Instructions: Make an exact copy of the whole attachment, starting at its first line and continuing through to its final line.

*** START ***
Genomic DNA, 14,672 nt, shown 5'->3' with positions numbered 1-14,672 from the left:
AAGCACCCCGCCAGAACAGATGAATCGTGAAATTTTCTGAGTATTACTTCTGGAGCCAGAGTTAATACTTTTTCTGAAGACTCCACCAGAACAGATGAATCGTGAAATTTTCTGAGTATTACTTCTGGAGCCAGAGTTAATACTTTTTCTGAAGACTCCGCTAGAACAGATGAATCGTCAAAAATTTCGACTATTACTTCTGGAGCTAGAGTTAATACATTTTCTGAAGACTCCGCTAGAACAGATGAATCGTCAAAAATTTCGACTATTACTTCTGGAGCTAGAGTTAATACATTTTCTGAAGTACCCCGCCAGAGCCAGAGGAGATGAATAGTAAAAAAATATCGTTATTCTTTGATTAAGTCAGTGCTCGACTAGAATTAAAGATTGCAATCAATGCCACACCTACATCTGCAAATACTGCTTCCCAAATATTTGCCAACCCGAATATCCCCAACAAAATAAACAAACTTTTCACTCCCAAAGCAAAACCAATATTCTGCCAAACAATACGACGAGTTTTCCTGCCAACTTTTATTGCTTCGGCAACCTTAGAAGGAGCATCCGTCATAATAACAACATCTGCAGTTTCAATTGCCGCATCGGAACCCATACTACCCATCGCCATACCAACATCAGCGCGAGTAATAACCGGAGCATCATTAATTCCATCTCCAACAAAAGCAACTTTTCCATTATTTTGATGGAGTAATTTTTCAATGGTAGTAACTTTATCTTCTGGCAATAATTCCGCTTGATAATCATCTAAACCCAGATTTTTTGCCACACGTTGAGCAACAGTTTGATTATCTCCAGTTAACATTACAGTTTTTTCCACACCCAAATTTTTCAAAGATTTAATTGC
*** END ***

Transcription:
Genomic DNA, 14,672 nt, shown 5'->3' with positions numbered 1-14,672 from the left:
AAGCACCCCGCCAGAACAGATGAATCGTGAAATTTTCTGAGTATTACTTCTGGAGCCAGAGTTAATACTTTTTCTGAAGACTCCACCAGAACAGATGAATCGTGAAATTTTCTGAGTATTACTTCTGGAGCCAGAGTTAATACTTTTTCTGAAGACTCCGCTAGAACAGATGAATCGTCAAAAATTTCGACTATTACTTCTGGAGCTAGAGTTAATACATTTTCTGAAGACTCCGCTAGAACAGATGAATCGTCAAAAATTTCGACTATTACTTCTGGAGCTAGAGTTAATACATTTTCTGAAGTACCCCGCCAGAGCCAGAGGAGATGAATAGTAAAAAAATATCGTTATTCTTTGATTAAGTCAGTGCTCGACTAGAATTAAAGATTGCAATCAATGCCACACCTACATCTGCAAATACTGCTTCCCAAATATTTGCCAACCCGAATATCCCCAACAAAATAAACAAACTTTTCACTCCCAAAGCAAAACCAATATTCTGCCAAACAATACGACGAGTTTTCCTGCCAACTTTTATTGCTTCGGCAACCTTAGAAGGAGCATCCGTCATAATAACAACATCTGCAGTTTCAATTGCCGCATCGGAACCCATACTACCCATCGCCATACCAACATCAGCGCGAGTAATAACCGGAGCATCATTAATTCCATCTCCAACAAAAGCAACTTTTCCATTATTTTGATGGAGTAATTTTTCAATGGTAGTAACTTTATCTTCTGGCAATAATTCCGCTTGATAATCATCTAAACCCAGATTTTTTGCCACACGTTGAGCAACAGTTTGATTATCTCCAGTTAACATTACAGTTTTTTCCACACCCAAATTTTTCAAAGATTTAATTGC